# What to do with these e's to solve for x?

I started here:

$({14x-21})e^{x^{^{2}-3x+6}}$

took the derivative to end up here:

$0=14xe^{x^{2}-3x+6}-21e^{x^{2}-3x+6}$

and now I must solve for x. Or, find where the tangent line's slope is horizontal.

I'm stuck here, though I'm not sure if this was the right procedure.

$14x(x^2-3x+6)(\ln e) - 21(x^2-3x+6)(\ln e)$

Edit:

The answer is $3/2$ I just don't know how to get there.

• Hint: if $y$ is any real number, $e^y$ is not zero. – Chris Eagle May 25 '12 at 17:47
• Be careful with logarithms! You can't just hit both sides of the equation with a logarithm, as the log of $0$ is undefined (equivalently, $b^a\neq 0$ for any real $a$ and any $b>0$)! Also, you aren't using your log rules correctly. We can't split a log over a sum or difference, and we can't pull out multiples (e.g.: $14x,21$) the way you have. – Cameron Buie May 25 '12 at 18:12
• Your first displayed line should have an “$=0$”? – Lubin May 25 '12 at 18:45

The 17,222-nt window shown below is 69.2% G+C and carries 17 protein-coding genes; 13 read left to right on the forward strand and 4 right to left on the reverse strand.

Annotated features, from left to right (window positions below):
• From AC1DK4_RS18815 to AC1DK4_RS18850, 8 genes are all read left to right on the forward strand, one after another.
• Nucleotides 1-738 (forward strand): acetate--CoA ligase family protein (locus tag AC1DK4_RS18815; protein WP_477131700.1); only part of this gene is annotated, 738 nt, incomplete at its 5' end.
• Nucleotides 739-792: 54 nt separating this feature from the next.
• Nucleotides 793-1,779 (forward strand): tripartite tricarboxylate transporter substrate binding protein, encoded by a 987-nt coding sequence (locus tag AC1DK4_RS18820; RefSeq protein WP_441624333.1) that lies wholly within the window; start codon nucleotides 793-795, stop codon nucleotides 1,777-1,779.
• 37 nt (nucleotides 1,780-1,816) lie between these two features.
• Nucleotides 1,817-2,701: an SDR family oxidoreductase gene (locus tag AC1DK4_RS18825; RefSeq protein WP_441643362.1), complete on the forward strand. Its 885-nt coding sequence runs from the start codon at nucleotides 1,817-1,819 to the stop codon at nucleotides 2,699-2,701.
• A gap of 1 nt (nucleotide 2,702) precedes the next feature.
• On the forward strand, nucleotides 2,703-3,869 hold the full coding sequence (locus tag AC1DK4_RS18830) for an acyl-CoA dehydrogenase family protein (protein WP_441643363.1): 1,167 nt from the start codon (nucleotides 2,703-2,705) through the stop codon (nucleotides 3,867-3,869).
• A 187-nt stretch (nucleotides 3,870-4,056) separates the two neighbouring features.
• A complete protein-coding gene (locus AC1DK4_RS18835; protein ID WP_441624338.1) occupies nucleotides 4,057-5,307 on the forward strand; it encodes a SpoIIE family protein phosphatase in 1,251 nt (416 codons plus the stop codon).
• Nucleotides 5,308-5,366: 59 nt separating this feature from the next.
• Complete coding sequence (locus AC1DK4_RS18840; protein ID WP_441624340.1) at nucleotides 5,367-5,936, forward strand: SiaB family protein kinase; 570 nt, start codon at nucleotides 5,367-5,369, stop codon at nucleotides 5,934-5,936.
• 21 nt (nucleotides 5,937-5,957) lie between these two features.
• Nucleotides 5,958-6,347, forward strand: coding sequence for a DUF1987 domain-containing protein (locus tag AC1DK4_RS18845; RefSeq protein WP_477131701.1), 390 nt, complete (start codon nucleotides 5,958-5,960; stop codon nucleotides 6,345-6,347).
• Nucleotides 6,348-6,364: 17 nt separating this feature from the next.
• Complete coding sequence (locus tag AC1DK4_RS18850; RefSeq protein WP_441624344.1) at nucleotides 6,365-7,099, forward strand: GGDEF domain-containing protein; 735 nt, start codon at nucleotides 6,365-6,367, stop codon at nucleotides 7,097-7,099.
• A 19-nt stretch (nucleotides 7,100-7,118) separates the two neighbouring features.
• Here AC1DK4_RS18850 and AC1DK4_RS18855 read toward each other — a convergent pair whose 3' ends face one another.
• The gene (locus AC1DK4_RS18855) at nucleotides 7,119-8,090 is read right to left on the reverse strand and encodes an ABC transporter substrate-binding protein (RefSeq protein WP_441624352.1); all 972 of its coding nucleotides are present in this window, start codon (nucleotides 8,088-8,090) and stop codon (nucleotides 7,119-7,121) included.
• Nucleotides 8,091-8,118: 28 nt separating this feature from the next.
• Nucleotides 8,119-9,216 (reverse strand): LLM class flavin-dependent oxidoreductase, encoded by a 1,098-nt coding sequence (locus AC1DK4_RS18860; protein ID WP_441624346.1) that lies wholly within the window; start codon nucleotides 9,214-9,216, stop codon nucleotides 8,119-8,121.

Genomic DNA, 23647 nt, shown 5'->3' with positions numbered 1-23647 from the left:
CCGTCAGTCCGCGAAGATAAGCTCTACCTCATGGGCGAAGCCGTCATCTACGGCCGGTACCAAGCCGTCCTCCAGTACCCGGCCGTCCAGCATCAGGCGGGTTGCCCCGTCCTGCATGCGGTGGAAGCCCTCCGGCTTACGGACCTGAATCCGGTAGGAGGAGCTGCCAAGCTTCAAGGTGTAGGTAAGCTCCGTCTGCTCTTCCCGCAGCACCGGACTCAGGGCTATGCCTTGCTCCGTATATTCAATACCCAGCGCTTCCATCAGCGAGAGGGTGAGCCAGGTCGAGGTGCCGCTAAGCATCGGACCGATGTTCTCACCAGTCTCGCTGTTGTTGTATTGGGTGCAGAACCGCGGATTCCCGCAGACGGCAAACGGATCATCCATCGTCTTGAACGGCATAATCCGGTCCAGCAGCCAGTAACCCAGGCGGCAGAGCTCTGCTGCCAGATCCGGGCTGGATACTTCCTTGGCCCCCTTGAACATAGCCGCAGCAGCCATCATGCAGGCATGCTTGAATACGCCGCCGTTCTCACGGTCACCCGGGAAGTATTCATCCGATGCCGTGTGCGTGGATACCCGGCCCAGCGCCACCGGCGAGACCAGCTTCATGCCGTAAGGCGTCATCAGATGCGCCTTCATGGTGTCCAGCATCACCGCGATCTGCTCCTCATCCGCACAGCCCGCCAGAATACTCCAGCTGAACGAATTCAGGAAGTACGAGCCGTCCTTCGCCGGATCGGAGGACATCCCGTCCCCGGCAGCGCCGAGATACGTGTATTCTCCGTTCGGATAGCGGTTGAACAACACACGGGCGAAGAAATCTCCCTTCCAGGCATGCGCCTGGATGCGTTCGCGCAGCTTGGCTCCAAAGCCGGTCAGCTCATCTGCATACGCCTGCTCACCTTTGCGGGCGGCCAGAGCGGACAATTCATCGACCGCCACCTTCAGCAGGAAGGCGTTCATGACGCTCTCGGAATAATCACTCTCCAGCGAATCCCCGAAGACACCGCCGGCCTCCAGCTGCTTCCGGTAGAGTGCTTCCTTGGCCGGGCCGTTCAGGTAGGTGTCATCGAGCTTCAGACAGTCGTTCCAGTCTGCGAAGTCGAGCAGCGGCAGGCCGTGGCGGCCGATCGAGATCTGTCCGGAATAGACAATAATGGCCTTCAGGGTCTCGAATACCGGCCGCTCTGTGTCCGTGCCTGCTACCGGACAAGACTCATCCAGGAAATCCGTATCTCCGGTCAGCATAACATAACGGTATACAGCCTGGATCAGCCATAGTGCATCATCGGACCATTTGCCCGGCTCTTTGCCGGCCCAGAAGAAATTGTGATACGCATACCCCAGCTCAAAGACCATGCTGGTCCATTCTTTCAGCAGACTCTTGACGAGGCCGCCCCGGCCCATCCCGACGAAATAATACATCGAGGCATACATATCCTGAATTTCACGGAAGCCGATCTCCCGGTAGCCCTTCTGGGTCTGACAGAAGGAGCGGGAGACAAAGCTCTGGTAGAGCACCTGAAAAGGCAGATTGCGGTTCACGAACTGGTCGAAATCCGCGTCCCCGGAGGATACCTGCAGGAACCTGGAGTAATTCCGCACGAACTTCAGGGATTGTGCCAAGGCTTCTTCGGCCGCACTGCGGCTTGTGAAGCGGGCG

## 2 Answers

Divide everything by $e^{x^2-3x+6}$. It's OK, the thing can't be $0$.

The taking of logarithms process was dead wrong. In general, $\ln(x-y)\ne \ln x-\ln y$. And that wasn't the only mistake made in finding the logarithm. For example, note that $\ln(14xe^{x^{2}-3x+6})=\ln 14 +\ln x +x^2-3x+6$.

• Do you mean like this? $(14x - 21)/e^x^2-3x+6$ – ninja08 May 25 '12 at 17:53
• Various ways of seeing it. For example, your expression is equal to $(14x-21)e^{x^3-3x+6}$. This product can only be $0$ if one of the terms is $0$. But $e^{x^2-3x+6}$ can't be $0$. So $14x-21$ must be. Or else look at the equation. For brevity let $W=e^{x^2-3x+6}$. Divide left side ($0$) by $W$. We get $0$. On the right side, divide $14xW$ by $W$. We get $14x$. Divide $21W$ by $W$. We get $21$. So $0=14x-21$. – André Nicolas May 25 '12 at 18:05
• Thank you! That explained the link I was missing. I had first plugged 0 into all the x's and assumed that $e^{x^{^{2}-3x+6}}$ would be 0 not remembering that $e^0$ = 1 – ninja08 May 25 '12 at 18:09
• It is useful in many places to know what the curve $y=e^x$ looks like. – André Nicolas May 25 '12 at 18:22

Factor out $14x-21$ then solve the equation. The exponential function is always non-zero, unless the exponent is minus infinity, which is not possible for your exponent. So the only solution is $x = 21/14$.

• If I factor everything out I'd end up where I started, which is $({14x-21})e^{x^{^{2}-3x+6}}$ – ninja08 May 25 '12 at 17:58